One of the things considered by the book is the importance of the proximity to the Prime Minister as a way to guarantee ones powers. Reading it, I was reminded of the hilarious clip in Yes Prime Minister where his political secretary persuades the Prime Minister that she must be situated opposite the men’s loo! The book even implies this may be based on the real-life experiences of Marcia Falkender, Wilson’s Special Advisor.
The author quotes Bernard Donoghue in explaining the importance of location:
‘ Exercising influence on the Prime Minister in Downing Street requires above all access to his ear, and, to a lesser extent, capacity to determine who else has access to him. Th press of claimants to his ear is enormous. It has to be sifted and, in man cases, resisted. Those who have access have potential influence of the levers of power’
However, the author also considers whether it is the flow of information, rather than physical proximity, that is most important in ensuring influence. Again, this is where a consideration of modern administrations may have bern particularly enlightening.
One of the most interesting parts of the book is the consideration of the different working habits of different Prime Ministers. Some Prime Ministers, like Thatcher, preferred to work in the private study, away from the hustle and bustle. Others, like her predecessor James Callaghan, preferred to base themselves in the Cabinet Room with their private secretaries just outside the door. It is clear that each Prime Minister is inherently different in their approach.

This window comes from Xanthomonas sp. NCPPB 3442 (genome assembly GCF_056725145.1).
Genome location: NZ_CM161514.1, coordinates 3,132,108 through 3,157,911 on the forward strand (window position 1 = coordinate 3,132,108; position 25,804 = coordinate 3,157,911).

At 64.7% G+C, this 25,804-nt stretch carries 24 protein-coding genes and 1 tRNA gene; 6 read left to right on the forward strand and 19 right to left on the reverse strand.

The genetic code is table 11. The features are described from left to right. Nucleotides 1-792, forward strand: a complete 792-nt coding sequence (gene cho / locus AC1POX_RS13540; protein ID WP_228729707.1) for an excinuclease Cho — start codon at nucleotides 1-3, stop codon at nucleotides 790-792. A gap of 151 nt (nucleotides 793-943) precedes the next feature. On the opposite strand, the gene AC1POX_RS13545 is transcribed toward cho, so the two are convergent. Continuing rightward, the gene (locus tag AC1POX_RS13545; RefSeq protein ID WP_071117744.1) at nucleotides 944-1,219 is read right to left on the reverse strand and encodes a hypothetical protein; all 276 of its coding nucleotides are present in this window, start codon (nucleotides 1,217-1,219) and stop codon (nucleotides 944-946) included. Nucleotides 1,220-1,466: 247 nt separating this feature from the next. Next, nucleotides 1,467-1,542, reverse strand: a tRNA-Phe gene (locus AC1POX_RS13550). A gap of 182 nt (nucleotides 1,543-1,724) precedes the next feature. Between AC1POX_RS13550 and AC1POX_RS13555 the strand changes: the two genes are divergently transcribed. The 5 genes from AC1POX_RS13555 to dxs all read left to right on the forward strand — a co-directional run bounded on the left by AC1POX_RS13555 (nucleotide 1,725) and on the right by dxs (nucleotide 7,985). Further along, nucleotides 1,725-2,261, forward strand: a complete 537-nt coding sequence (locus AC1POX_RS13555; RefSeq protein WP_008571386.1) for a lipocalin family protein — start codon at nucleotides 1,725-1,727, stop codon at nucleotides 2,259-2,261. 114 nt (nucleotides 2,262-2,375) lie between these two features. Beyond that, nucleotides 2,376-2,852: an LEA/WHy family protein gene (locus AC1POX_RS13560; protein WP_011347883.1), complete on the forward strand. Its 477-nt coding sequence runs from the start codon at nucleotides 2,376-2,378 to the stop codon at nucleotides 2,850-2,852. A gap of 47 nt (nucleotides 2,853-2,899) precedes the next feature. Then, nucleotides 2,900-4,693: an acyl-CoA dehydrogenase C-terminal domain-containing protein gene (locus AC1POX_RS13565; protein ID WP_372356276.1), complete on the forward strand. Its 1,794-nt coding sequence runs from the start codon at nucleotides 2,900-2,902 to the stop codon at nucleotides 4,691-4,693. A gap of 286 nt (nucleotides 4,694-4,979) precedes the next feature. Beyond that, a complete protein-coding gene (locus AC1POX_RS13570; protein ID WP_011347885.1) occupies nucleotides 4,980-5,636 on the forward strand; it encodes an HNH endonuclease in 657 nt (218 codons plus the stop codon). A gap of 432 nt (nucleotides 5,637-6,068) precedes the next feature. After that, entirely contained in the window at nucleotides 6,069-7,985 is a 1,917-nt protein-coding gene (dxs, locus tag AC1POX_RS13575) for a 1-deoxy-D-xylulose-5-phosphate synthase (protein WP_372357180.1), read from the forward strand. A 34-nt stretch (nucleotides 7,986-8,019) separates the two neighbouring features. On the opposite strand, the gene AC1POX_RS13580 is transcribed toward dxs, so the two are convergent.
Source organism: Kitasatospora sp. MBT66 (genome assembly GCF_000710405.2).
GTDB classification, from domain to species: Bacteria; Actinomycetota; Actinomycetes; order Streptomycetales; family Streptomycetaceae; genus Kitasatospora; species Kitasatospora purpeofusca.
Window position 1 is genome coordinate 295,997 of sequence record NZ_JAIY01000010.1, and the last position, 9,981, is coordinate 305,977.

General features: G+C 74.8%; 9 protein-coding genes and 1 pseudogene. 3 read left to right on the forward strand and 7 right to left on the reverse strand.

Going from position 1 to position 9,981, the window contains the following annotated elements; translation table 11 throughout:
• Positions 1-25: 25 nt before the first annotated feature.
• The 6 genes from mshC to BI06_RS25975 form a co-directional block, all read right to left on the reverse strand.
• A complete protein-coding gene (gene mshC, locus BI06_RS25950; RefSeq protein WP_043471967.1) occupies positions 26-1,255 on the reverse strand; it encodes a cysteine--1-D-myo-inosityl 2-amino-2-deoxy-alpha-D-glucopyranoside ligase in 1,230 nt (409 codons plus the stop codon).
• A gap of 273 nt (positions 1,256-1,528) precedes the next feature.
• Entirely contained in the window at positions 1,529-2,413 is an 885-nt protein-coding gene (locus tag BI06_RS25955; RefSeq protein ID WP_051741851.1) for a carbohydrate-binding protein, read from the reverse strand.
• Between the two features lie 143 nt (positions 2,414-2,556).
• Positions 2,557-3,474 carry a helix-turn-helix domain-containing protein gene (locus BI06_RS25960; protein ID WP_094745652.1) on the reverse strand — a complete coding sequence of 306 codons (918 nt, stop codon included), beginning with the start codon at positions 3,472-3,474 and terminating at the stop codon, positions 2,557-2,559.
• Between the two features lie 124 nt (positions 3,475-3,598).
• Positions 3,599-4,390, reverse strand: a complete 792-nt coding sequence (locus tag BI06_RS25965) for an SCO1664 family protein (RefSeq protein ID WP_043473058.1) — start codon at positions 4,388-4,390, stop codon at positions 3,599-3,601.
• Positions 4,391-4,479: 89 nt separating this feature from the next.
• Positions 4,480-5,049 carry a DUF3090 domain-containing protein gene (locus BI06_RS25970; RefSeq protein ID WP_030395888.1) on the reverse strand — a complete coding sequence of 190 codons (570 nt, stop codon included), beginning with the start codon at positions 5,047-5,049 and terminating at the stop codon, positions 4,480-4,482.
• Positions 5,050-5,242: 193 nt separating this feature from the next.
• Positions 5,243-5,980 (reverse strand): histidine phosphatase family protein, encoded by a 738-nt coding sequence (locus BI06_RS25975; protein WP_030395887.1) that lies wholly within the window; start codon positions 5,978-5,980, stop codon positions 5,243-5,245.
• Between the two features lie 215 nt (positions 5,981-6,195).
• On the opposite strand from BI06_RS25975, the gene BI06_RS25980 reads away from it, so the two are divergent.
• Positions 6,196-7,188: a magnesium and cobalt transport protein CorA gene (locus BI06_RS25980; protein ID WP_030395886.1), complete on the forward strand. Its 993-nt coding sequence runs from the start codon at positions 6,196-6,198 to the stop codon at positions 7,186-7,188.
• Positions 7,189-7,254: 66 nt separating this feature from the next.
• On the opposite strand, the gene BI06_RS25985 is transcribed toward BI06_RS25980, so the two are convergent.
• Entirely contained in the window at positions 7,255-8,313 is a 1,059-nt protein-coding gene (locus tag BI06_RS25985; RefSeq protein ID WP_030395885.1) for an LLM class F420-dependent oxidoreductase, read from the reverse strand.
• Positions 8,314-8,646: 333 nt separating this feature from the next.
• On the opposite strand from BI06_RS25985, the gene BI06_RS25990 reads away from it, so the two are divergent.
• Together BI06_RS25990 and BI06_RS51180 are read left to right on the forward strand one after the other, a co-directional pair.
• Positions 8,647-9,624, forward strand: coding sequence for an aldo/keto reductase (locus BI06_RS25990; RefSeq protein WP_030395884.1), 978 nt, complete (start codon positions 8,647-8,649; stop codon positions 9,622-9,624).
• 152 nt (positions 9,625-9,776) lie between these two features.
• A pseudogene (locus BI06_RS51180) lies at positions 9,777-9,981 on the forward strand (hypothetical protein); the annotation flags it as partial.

The author talks about Harold Wilson’s ‘Kitchen Cabinets’ as method of government. This is a clear forerunner of ‘Sofa Government’ under Blair, where the Prime Minister could meet with Ministers and Advisers without the constraints of civil service protocol. The author is keen to point out that every Prime Minister employs some form of ‘inner circle’ that is entirely of their own choosing and that perhaps people are too quick to place a PM in the Cabinet Government or Presidential Government camp – believing that all Prime Ministers appear somewhere along this scale.
The final chapters of the book deal with 10 and 11 Downing Street as a living space and a place for hosting functions for domestic and foreign guests. It is packed full of interesting anecdotes and comparisons of how different Prime Ministers sought to express their way of governing through furnishings are architecture. The end of the book, however, becomes less useful as political study and most of an interest read.
This is a book that is definitely worth reading, either academically or for pleasure. However, it may now be best to wait for the paperback version that will include updates on the New Labour era.